verb (impinges, impinging, impinged)[no object]
- 1Have an effect, especially a negative one: several factors impinge on market efficiencyMore example sentences
- More than 1800 people - a pretty large focus group - were asked about the environmental factors that impinge most negatively upon their daily lives.
- One of the sacred precepts of modern educational theory is that you must never impinge negatively on the pupil's self-esteem.
- Those who oppose these laws argue that the legislation impinges far too much on civil liberties and strikes at the heart of some of the basic tenants of our democracy and judicial system.
- 1.1Advance over an area belonging to someone or something else; encroach: the proposed fencing would impinge on a public bridlewayMore example sentences
- He wrote: ‘Whilst it does not appear to impinge too much on the Micklegate area, we do have an abundance of clubs and pubs in the area, which sometimes does have a detrimental effect on Micklegate.’
- 1.2 (impinge on/upon) Physics Strike: the gases impinge on the surface of the liquidMore example sentences
- When using the laser beam for welding the electromagnetic radiation impinges on the surface of the base metal with such a concentration of energy that the temperature of the surface is melted and volatilized.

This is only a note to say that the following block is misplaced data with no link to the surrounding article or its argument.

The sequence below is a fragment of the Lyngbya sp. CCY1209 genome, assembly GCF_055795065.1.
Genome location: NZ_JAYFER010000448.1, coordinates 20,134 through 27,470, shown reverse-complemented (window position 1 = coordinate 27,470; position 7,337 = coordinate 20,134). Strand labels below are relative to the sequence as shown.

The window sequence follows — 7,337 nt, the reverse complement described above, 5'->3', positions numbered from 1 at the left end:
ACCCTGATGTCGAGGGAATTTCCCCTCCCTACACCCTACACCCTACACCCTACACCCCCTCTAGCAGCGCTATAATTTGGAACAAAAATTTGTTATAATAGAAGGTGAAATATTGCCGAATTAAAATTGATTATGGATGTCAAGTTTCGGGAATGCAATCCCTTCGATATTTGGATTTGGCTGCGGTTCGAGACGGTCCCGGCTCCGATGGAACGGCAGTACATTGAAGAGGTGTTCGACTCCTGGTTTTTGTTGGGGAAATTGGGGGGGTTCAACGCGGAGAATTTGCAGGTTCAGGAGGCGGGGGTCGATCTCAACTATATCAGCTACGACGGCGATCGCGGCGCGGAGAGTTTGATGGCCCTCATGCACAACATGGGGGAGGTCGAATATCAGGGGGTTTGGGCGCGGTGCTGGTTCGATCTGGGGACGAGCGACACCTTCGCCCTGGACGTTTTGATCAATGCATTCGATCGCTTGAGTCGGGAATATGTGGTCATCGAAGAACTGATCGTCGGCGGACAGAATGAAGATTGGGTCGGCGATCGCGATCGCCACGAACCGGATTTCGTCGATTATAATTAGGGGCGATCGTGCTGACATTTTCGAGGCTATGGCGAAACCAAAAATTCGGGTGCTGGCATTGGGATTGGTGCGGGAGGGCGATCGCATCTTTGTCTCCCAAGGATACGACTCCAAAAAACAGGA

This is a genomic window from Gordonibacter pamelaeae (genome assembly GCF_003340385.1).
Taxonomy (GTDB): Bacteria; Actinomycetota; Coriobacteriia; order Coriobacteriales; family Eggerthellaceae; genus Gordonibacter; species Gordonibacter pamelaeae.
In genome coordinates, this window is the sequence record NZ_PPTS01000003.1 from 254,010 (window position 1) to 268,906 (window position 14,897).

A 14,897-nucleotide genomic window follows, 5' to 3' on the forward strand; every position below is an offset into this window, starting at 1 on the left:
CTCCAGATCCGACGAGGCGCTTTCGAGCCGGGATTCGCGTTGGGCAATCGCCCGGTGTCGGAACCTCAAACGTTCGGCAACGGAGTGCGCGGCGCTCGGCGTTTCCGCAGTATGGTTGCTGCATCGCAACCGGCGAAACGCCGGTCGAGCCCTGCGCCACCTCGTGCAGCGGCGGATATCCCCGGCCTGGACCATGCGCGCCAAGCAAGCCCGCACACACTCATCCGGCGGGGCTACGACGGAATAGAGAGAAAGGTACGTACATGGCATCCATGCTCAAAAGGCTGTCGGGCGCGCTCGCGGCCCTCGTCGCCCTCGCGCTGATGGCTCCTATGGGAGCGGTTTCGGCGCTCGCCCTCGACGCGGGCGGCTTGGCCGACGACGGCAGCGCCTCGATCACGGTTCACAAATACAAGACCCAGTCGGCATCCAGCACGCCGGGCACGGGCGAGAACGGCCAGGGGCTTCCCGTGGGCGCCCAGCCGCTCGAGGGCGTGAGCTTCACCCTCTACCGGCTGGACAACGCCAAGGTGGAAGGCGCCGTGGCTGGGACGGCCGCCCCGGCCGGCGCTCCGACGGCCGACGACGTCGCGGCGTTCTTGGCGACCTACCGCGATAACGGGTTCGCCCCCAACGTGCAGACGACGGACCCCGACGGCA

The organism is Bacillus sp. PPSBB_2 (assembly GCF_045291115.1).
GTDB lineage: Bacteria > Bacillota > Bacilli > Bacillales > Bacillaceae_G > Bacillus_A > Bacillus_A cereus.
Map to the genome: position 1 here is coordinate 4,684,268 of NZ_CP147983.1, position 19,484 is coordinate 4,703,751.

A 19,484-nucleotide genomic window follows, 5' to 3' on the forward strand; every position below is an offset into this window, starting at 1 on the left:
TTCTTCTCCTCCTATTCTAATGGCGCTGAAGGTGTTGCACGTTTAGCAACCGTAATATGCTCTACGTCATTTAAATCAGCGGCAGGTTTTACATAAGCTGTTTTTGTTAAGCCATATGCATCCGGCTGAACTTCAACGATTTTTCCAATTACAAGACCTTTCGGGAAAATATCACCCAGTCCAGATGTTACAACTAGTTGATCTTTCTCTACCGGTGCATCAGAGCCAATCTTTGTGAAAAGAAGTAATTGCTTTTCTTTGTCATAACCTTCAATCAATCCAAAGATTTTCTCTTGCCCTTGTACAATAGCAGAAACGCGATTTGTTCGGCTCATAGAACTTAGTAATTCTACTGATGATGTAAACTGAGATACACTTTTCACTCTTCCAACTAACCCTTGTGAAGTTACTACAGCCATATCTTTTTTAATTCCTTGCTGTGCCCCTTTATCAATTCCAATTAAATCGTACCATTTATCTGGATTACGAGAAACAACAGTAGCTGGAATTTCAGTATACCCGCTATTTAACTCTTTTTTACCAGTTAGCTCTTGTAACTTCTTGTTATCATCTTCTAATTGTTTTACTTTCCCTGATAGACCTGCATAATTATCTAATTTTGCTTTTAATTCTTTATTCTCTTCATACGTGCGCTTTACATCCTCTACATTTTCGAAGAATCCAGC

- Waves of any sort set up sympathetic vibrations in the materials they impinge upon, which is the principle behind many many things, including telephones and radar.
- Electrons from the source impinge upon an x-ray anode, causing the emission of x-ray radiation toward the window.
- More example sentences
- This recognition of a void created an identity with real impingements upon it.
- It may take four to 40 minutes, depending on the severity of the disc impingement on the nerve root in the spine, but the back pain may be persistent.
- We are a freedom-loving country and a ban would be an impingement of freedom.
mid 16th century: from Latin impingere 'drive something in or at', from in- 'into' + pangere 'fix, drive'. The word originally meant 'thrust at forcibly', then 'come into forcible contact'; hence 'encroach' (mid 18th century).